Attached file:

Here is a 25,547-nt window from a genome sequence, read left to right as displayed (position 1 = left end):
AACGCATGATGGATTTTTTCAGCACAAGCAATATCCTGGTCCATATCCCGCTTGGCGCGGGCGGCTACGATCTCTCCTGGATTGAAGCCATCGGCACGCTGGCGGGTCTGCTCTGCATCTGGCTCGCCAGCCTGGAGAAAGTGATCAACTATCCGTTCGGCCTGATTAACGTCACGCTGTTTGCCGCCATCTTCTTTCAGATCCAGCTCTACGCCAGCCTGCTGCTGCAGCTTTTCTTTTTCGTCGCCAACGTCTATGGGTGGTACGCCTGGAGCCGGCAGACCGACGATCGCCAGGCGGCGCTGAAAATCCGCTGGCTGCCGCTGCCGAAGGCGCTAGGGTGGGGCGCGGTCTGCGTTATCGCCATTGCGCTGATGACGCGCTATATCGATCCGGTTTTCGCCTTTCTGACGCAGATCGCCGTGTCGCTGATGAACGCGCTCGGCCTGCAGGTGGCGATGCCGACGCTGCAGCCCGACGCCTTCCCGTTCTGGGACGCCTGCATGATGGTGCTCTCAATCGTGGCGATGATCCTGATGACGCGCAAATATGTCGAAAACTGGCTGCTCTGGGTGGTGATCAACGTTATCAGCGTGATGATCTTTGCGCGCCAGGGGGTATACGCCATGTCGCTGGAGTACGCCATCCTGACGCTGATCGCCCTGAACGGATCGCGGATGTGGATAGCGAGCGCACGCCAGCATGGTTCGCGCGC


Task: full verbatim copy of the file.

Here is a 25,547-nt window from a genome sequence, read left to right as displayed (position 1 = left end):
AACGCATGATGGATTTTTTCAGCACAAGCAATATCCTGGTCCATATCCCGCTTGGCGCGGGCGGCTACGATCTCTCCTGGATTGAAGCCATCGGCACGCTGGCGGGTCTGCTCTGCATCTGGCTCGCCAGCCTGGAGAAAGTGATCAACTATCCGTTCGGCCTGATTAACGTCACGCTGTTTGCCGCCATCTTCTTTCAGATCCAGCTCTACGCCAGCCTGCTGCTGCAGCTTTTCTTTTTCGTCGCCAACGTCTATGGGTGGTACGCCTGGAGCCGGCAGACCGACGATCGCCAGGCGGCGCTGAAAATCCGCTGGCTGCCGCTGCCGAAGGCGCTAGGGTGGGGCGCGGTCTGCGTTATCGCCATTGCGCTGATGACGCGCTATATCGATCCGGTTTTCGCCTTTCTGACGCAGATCGCCGTGTCGCTGATGAACGCGCTCGGCCTGCAGGTGGCGATGCCGACGCTGCAGCCCGACGCCTTCCCGTTCTGGGACGCCTGCATGATGGTGCTCTCAATCGTGGCGATGATCCTGATGACGCGCAAATATGTCGAAAACTGGCTGCTCTGGGTGGTGATCAACGTTATCAGCGTGATGATCTTTGCGCGCCAGGGGGTATACGCCATGTCGCTGGAGTACGCCATCCTGACGCTGATCGCCCTGAACGGATCGCGGATGTGGATAGCGAGCGCACGCCAGCATGGTTCGCGCGC